Elections in the United States are becoming a battleground instead of a civic activity. The “Big Lie” that the Democrats stole the 2020 election continues to be believed by a large majority of the Republican party and possibly some independents. The big lie continues to be projected by Trump and others in 2024, increasing the chance that many believe that violence during and around the elections is justified.
What if candidates of one party declare victory over the protests of election administrators? Declare fraud even before elections are held or after, with no evidence.
Election officials are threatened or harmed, or some refuse to count election results that go against their ideology. Disinformation that occurred in 2020 is even more pernicious due to the use of AI and Deep Fakes. Violent protests are encouraged before, during, or after the Presidential elections.
Ethnic Media Services discussed what they consider the most dangerous threats to the 2024 elections and what is being done about them.
Gowri Ramachandran, Deputy Director of the Elections & Government Program at the Brennan Center said election officials should double down on their efforts to bolster the security and the resilience of election infrastructure to avoid any disruptions to voter access.
Those can occur when there are problems with election equipment, poll worker shortages, or issues with the voter registration database. And what that means is that election officials should engage in practices that help them detect and recover from that disruption,” Gowri Ramachandran, Deputy Director of the Elections & Government Program at the Brennan Center.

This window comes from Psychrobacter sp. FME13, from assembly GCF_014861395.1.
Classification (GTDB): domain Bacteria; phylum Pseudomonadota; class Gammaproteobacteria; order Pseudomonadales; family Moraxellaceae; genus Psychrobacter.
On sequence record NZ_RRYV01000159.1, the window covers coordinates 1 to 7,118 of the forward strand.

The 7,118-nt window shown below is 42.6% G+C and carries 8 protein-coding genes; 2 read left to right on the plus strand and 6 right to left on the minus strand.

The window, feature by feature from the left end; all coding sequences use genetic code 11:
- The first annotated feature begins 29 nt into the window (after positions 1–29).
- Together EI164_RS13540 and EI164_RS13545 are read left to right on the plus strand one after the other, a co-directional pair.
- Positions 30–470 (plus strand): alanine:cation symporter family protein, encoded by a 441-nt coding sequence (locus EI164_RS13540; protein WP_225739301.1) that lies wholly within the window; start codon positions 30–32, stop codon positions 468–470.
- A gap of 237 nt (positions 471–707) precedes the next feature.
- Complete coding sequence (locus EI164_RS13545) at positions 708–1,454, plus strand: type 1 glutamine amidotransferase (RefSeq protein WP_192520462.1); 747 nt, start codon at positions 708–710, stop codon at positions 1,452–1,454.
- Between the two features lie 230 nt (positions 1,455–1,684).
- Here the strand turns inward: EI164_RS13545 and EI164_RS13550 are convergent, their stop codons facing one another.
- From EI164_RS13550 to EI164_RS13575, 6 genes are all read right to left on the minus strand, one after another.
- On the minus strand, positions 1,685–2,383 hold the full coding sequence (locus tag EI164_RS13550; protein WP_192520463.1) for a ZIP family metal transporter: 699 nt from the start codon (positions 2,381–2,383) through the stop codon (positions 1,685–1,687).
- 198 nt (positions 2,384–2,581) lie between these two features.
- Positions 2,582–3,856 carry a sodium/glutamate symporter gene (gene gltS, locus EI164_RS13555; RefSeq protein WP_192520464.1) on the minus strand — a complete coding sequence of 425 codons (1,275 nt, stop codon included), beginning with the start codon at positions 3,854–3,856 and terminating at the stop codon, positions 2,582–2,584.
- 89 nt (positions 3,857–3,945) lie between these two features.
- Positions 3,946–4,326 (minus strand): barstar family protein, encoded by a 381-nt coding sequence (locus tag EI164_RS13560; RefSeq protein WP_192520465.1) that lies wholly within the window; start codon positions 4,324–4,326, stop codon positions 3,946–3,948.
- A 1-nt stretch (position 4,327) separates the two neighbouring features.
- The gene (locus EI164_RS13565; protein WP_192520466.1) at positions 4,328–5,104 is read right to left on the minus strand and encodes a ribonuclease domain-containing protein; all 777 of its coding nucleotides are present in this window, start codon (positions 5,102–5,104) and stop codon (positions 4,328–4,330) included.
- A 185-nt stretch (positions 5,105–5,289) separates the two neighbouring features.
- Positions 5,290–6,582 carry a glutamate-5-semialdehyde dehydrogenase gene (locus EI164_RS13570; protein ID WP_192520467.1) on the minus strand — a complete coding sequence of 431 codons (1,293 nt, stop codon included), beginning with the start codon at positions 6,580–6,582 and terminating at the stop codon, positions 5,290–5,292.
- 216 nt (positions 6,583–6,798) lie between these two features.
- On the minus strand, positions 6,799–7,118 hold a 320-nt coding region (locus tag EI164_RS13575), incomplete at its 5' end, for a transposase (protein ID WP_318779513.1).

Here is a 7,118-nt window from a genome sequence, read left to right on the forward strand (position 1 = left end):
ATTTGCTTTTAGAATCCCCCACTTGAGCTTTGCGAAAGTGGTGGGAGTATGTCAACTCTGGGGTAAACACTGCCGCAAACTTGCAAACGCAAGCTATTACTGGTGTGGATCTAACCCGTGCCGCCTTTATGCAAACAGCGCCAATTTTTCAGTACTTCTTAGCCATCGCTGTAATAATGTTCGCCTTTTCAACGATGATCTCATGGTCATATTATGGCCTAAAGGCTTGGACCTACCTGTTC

With the advent of technology, cyber threats have become a significant concern in electoral processes. Hackers and foreign actors may attempt to disrupt or manipulate election systems, compromising the accuracy and legitimacy of the results. By implementing robust security measures, such as secure voter registration systems and strong encryption protocols, we can mitigate these risks and protect sensitive voter information.
Most states use electronic voting and tabulation systems that are at least a decade old, and many are no longer even manufactured. Election officials report that they must go to eBay to find replacement parts, which in itself poses a security threat.
Registration databases are similarly antiquated, frequently running on unsupported software, which may not receive regular security patches and may be more vulnerable to the latest methods of cyberattacks.
Those aren’t the only problems. States around the country use electronic poll books that are not subject to independent security certification. And every election, poor ballot design and malfunctioning machines lead to confusion, long lines at the polls, and lost votes. These issues hit low-income and minority voters hardest.
Ramachandran said they saw poll worker shortages during the pandemic in 2020, often caused by folks, especially elderly people who often used to volunteer as poll workers or sign up as coworkers.
“Allowing them to enroll in address confidentiality programs, is a great step. Another thing that election officials can do to help their poll workers feel safe is they can request a free physical security assessment of their offices from SISA, which is the federal government’s cybersecurity and infrastructure security agency,” she added.
Nora Benavidez, Senior Counsel and Director of Digital Justice and Civil Rights at Free Press spoke about the impact social media has on elections.
“The biggest tech companies, Meta, TikTok, Twitter, YouTube, Google’s, you know, search engine and their parent company alphabet finally seem to accept in some ways that their failure to moderate content. Elon Musk has removed all accountability. He removed his board of directors, the Trust and Safety Council, and most of his trust and safety team,” Benavidez said.